This material must not be used for commercial purposes, or in any hospital or medical facility. Failure to comply may result in legal action.
Community Acquired Pneumonia
WHAT YOU NEED TO KNOW:
Community-acquired pneumonia (CAP) is a lung infection that you get outside of a hospital or nursing home setting. Your lungs become inflamed and cannot work well. CAP may be caused by bacteria, viruses, or fungi.
Return to the emergency department if:
- You are confused and cannot think clearly.
- You have increased trouble breathing.
- Your lips or fingernails turn gray or blue.
Contact your healthcare provider if:
- Your symptoms do not get better, or they get worse.
- You are urinating less, or not at all.
- You have questions or concerns about your condition or care.
- Medicines may be given to treat a bacterial, viral, or fungal infection. You may also be given medicines to dilate your bronchial tubes to help you breathe more easily.
- Take your medicine as directed. Contact your healthcare provider if you think your medicine is not helping or if you have side effects. Tell him or her if you are allergic to any medicine. Keep a list of the medicines, vitamins, and herbs you take. Include the amounts, and when and why you take them. Bring the list or the pill bottles to follow-up visits. Carry your medicine list with you in case of an emergency.
Follow up with your healthcare provider within 3 days or as directed:
You may need another x-ray. Write down your questions so you remember to ask them during your visits.
Deep breathing and coughing:
Deep breathing helps open the air passages in your lungs. Coughing helps bring up mucus from your lungs. Take a deep breath and hold the breath as long as you can. Then push the air out of your lungs with a deep, strong cough. Spit out any mucus you have coughed up. Take 10 deep breaths in a row every hour that you are awake. Remember to follow each deep breath with a cough.
Do not smoke or allow others to smoke around you:
Nicotine and other chemicals in cigarettes and cigars can cause lung damage. Ask your healthcare provider for information if you currently smoke and need help to quit. E-cigarettes or smokeless tobacco still contain nicotine. Talk to your healthcare provider before you use these products.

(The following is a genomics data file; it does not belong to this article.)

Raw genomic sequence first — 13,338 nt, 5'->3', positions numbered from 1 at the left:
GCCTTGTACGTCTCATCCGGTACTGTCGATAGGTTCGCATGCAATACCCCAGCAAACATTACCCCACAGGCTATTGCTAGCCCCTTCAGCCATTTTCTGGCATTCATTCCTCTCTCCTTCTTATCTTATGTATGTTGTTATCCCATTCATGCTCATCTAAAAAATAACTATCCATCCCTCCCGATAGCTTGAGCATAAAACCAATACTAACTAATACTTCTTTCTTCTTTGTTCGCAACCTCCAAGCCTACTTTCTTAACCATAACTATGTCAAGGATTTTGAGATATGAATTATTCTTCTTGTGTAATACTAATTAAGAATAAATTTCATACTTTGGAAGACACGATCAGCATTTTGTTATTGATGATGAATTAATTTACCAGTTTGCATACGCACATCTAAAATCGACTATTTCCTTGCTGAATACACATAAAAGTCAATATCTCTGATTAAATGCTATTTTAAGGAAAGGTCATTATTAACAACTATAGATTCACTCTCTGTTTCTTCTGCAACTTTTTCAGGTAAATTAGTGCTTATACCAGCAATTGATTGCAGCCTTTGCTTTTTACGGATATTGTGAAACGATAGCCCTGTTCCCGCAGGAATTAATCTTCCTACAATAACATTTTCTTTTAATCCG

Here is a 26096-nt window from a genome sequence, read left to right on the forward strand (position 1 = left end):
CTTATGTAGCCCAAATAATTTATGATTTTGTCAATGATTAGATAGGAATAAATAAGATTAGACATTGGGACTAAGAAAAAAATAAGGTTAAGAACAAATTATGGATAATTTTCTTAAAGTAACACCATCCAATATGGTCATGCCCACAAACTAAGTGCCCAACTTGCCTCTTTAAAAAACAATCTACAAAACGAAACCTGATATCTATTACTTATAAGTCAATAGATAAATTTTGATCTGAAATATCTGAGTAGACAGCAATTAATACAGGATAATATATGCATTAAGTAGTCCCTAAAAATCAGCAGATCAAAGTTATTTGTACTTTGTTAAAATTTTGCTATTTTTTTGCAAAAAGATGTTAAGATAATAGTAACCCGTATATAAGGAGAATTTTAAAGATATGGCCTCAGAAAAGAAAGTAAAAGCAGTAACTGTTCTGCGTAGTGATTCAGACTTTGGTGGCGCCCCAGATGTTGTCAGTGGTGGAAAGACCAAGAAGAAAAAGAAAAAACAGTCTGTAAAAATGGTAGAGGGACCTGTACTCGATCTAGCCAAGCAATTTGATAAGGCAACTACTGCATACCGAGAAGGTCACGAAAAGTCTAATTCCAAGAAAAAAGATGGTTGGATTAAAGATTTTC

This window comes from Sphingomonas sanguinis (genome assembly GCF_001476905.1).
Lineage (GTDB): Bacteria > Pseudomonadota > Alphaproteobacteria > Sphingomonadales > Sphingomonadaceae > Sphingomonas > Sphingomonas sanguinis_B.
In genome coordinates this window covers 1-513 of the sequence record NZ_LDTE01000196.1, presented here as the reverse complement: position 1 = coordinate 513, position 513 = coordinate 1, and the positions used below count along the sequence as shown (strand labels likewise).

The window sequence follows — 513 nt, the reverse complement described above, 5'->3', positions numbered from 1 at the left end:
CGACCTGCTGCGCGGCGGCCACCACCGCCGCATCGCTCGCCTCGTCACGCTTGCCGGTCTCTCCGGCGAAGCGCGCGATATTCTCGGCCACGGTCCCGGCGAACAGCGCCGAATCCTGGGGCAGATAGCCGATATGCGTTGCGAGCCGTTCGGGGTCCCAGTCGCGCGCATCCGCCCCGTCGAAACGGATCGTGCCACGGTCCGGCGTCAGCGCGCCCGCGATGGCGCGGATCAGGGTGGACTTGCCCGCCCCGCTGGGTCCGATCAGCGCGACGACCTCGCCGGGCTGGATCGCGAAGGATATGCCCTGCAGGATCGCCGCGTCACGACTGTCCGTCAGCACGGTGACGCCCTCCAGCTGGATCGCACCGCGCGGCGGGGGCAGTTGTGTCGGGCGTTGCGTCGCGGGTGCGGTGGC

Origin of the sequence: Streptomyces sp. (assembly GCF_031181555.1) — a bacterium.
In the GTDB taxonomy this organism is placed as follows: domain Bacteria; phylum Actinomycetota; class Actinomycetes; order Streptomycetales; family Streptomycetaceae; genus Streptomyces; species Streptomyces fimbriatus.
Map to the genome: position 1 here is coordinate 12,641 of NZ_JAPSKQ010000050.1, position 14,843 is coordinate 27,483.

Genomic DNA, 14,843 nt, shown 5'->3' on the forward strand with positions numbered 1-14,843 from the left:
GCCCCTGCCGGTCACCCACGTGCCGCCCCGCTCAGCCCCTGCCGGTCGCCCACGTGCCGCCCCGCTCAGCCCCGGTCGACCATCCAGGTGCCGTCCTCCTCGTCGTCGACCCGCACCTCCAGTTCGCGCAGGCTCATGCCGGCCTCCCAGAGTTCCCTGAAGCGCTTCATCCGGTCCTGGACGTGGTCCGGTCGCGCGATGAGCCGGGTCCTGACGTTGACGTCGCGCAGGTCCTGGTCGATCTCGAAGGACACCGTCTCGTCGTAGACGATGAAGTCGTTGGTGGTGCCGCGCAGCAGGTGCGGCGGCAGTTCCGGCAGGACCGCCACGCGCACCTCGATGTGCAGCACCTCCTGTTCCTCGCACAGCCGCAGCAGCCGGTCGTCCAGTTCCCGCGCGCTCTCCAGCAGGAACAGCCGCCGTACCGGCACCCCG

Manage CAP at home:
- Breathe warm, moist air. This helps loosen mucus. Loosely place a warm, wet washcloth over your nose and mouth. A room humidifier may also help make the air moist.
- Drink liquids as directed. Ask your healthcare provider how much liquid to drink each day and which liquids to drink. Liquids help make mucus thin and easier to get out of your body.
- Gently tap your chest. This helps loosen mucus so it is easier to cough. Lie with your head lower than your chest several times a day and tap your chest.
- Get plenty of rest. Rest helps your body heal.
- Wash your hands often with soap and water. Carry germ-killing hand gel with you. You can use the gel to clean your hands when soap and water are not available. Do not touch your eyes, nose, or mouth unless you have washed your hands first.
- Clean surfaces often. Clean doorknobs, countertops, cell phones, and other surfaces that are touched often.
- Always cover your mouth when you cough. Cough into a tissue or your shirtsleeve so you do not spread germs from your hands.
- Try to avoid people who have a cold or the flu. If you are sick, stay away from others as much as possible.
- Ask about vaccines. You may need a vaccine to help prevent pneumonia. Get an influenza (flu) vaccine every year as soon as it becomes available.
© Copyright IBM Corporation 2018 Information is for End User's use only and may not be sold, redistributed or otherwise used for commercial purposes. All illustrations and images included in CareNotes® are the copyrighted property of A.D.A.M., Inc. or IBM Watson Health
The above information is an educational aid only. It is not intended as medical advice for individual conditions or treatments. Talk to your doctor, nurse or pharmacist before following any medical regimen to see if it is safe and effective for you.
Always consult your healthcare provider to ensure the information displayed on this page applies to your personal circumstances.